In February 2018, 1188 students participated online in the SpeakUpMC Climate Survey on Sexual Violence. The following information is a summary of the findings from that survey:
Perception of the Campus Climate
Students’ expectations that the College will respond in a positive way to reports of sexual assault is very high, with 83% of students agreeing or strongly agreeing that they feel safe on campus, which is 15 percentage points higher than 2016 responses.
In the past two years, Montgomery College has increased awareness of resources available to students who experience sexual misconduct. As the table below demonstrates, students have received written information about a variety of resources on campus, which increases the likelihood that they can locate resources when needed. In fact, 52.2% of students surveyed indicate that they would “know where to go to make a report of sexual misconduct,” an increase of 5.8 percentage points from 2016.
Respondents Who Answered Yes
|Kinds of Information||2016 Results||2018 Results|
|Student Code of Conduct||55.6%||57.9%|
|The Title IX Office||23.8%||27.0%|
|Where to go to Report Sexual Misconduct||21.8%||29.1%|
|How to Report Sexual Misconduct||22.4%||33.7%|
In addition, students indicate that if they were to experience an incident of sexual misconduct, they are very likely to seek assistance from internal offices such as the Title IX Office (19.6%), Counseling and Advising (34.5%), Public Safety and Security (48.6), Student Life (18.5%), Student Affairs (17.0%), Athletics (8.2%) and an MC Faculty Member (21.7%). This highlights the importance of clarifying the role of faculty and staff as “Responsible Employees” who are required to notify the Title IX Coordinator of reports and who are strategic allies in making connections with campus and community resources.
Since 2016, there has also been an increase in the number of students who have received education about sexual misconduct. In 2016, 37.6% of students indicated that they had received no prior information or education about sexual misconduct before coming to Montgomery College. In 2018, this number decreased to 26.8%.
Overall, the topic of sexual misconduct is being infused in the classroom and non-academic spaces. In 2018, 32.8% of students reported that they had discussed sexual misconduct in class, compared to 23.3% in 2016. In addition, 15.3% had attended a Montgomery College event or program on the topic, compared to 9.6% in 2016.
Experiences of Sexual Assault and Violence
In the 2018 survey, 9.5% of students surveyed reported that since coming to the college, they have experienced unwanted sexual violence or contact. The most common forms reported include sexual harassment, defined as unwelcome sexual advances, requests for sexual favors, or other unwanted behavior of a sexual or gender-based nature; stalking, defined as engaging in a pattern of behavior such as following someone or leaving repeated unwanted messages, texts, emails, etc. that would cause a reasonable person to fear for their safety or to suffer substantial emotional distress; and nonconsensual sexual activity. While a majority of respondents reported the incident, they are less likely to tell someone at Montgomery College about this, which means that they are less likely to learn about the resources available to them to mitigate the impacts of such trauma on their educational success.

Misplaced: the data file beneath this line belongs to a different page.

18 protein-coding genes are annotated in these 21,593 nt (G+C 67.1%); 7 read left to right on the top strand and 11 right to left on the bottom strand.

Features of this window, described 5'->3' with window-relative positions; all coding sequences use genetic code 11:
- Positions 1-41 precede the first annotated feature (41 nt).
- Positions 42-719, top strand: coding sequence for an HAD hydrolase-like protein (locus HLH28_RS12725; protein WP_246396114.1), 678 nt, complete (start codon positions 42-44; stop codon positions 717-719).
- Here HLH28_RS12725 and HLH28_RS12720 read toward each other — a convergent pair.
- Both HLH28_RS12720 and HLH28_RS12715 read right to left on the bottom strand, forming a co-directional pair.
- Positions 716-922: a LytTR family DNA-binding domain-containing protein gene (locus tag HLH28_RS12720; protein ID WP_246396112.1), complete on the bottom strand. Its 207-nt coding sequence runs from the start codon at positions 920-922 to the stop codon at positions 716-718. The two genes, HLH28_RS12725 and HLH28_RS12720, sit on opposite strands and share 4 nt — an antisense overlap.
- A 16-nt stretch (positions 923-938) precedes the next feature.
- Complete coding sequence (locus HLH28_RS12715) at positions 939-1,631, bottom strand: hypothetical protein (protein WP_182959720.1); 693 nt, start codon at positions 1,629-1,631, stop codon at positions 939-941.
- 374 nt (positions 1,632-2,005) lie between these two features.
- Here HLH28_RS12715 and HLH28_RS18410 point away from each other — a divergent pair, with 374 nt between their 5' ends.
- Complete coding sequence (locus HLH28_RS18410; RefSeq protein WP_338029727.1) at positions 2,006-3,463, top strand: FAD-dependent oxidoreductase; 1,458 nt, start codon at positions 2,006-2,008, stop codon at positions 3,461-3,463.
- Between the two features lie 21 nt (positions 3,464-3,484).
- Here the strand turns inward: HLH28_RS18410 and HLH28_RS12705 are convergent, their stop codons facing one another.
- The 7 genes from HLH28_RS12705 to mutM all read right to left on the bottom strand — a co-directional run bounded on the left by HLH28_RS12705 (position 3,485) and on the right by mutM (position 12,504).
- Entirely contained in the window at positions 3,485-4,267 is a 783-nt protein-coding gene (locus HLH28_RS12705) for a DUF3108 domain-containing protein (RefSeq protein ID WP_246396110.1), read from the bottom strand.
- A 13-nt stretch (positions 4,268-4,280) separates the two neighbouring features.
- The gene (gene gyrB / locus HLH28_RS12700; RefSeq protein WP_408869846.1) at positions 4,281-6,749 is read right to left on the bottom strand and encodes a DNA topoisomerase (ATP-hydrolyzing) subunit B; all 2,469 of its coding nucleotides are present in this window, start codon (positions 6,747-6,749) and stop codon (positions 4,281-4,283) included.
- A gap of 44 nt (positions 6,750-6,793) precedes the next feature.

As was shown in the 2016 survey and again in the 2018 survey, those students who experience sexual violence reported they feel depressed (64%), have difficulty focusing on schoolwork (58%), arrive late to class (31%), miss an assignment (28%), miss one or more class (25%), or fail a class (19%). This data highlights the negative academic outcomes that often result from experiencing sexual misconduct. Further, this supports the critical role of the Title IX Program in ensuring access to educational accommodations designed to mitigate the effects of experiencing gender based violence. It also reinforces the urgency in reporting to the Title IX Coordinator.
Perceptions of Bystander Behavior and a Culture of Respect
Some misconceptions about sexual misconduct still exist and in some cases, have gained support within the college community. For instance, in 2018, 42.9% of students surveyed agree, strongly agree that, or do not know if sexual assault happens because “men get carried away.” Similarly, 32.9% agree, strongly agree, or do not know if rape and sexual assault happens because people put themselves in bad situations. While more efforts should be focused on combating these rape myths, there are other areas where institutional efforts such as consent workshops have helped to produce desired effects. In 2018, 20.3% of surveyed students strongly disagree, disagree, or do not know if, “consent to engage in sexual activity can be withdrawn at any time,” a decrease of 10 percentage points from 2016.
Since 2016, Montgomery College has increased programming about Bystander Intervention and baseline data indicate that students are willing to intervene in situations when necessary. For instance, 76.9% of students indicate that they are likely or very likely to call campus security if they saw a group bothering someone in a parking lot or similar setting. 87.5% of students agreed or strongly agreed that they would confront a friend who was hooking up with someone who was passed out. In addition, 93.8% of students surveyed indicated that they would go with a friend to the police department if the friend said she or he was raped. These results are encouraging, suggesting that institutional efforts to promote prosocial bystander behavior resonate with the student population and may likely be used in situations to de-escalate problematic behavior.
Suggestions for Future Research